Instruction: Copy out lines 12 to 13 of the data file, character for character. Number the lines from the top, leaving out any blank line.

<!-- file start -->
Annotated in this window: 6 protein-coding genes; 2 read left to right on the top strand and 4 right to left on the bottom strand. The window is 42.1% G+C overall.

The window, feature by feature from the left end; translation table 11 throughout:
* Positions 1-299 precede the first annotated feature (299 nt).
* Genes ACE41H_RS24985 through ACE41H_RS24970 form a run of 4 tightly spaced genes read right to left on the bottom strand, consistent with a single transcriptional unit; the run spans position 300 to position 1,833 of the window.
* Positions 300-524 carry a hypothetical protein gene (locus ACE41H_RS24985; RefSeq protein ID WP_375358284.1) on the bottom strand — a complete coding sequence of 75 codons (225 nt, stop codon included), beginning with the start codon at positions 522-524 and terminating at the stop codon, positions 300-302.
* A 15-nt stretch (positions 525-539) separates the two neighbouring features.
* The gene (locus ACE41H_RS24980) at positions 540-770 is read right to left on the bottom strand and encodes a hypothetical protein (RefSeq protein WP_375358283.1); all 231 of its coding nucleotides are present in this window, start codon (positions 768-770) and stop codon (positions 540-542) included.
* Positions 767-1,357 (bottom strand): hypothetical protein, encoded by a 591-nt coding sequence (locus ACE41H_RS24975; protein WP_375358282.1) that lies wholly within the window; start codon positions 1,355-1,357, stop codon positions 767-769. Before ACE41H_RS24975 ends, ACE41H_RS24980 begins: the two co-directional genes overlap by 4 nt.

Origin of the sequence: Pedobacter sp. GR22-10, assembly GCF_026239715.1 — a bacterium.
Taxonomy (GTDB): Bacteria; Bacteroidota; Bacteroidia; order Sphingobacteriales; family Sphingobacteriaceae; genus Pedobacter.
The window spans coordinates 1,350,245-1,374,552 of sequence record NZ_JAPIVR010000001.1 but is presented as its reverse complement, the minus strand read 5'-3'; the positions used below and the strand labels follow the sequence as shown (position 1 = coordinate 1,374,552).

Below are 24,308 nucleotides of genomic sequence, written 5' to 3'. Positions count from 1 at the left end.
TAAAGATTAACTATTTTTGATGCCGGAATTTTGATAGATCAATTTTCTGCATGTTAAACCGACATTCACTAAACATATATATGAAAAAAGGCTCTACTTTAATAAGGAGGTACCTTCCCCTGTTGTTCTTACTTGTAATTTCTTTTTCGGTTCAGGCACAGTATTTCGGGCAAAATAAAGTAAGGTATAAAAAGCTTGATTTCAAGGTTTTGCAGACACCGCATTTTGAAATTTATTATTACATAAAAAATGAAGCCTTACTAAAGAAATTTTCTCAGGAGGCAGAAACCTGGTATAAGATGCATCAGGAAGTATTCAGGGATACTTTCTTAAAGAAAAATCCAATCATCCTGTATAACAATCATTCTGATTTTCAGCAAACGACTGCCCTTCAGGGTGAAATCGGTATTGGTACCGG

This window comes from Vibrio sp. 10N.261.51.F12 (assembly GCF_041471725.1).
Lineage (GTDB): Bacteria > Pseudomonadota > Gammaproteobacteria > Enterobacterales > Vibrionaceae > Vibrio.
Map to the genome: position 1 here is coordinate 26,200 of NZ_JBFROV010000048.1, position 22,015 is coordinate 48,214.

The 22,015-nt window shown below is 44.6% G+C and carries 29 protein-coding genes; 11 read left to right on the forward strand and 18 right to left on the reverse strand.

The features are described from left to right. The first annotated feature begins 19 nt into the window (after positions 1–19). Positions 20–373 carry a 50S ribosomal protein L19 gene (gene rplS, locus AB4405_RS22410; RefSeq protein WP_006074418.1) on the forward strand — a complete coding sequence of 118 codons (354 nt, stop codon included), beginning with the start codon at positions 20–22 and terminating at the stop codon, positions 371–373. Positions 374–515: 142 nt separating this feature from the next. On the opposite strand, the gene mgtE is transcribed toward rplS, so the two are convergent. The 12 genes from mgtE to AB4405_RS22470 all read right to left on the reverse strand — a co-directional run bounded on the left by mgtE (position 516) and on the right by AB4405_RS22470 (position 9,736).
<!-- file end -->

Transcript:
Below are 24,308 nucleotides of genomic sequence, written 5' to 3'. Positions count from 1 at the left end.
TAAAGATTAACTATTTTTGATGCCGGAATTTTGATAGATCAATTTTCTGCATGTTAAACCGACATTCACTAAACATATATATGAAAAAAGGCTCTACTTTAATAAGGAGGTACCTTCCCCTGTTGTTCTTACTTGTAATTTCTTTTTCGGTTCAGGCACAGTATTTCGGGCAAAATAAAGTAAGGTATAAAAAGCTTGATTTCAAGGTTTTGCAGACACCGCATTTTGAAATTTATTATTACATAAAAAATGAAGCCTTACTAAAGAAATTTTCTCAGGAGGCAGAAACCTGGTATAAGATGCATCAGGAAGTATTCAGGGATACTTTCTTAAAGAAAAATCCAATCATCCTGTATAACAATCATTCTGATTTTCAGCAAACGACTGCCCTTCAGGGTGAAATCGGTATTGGTACCGG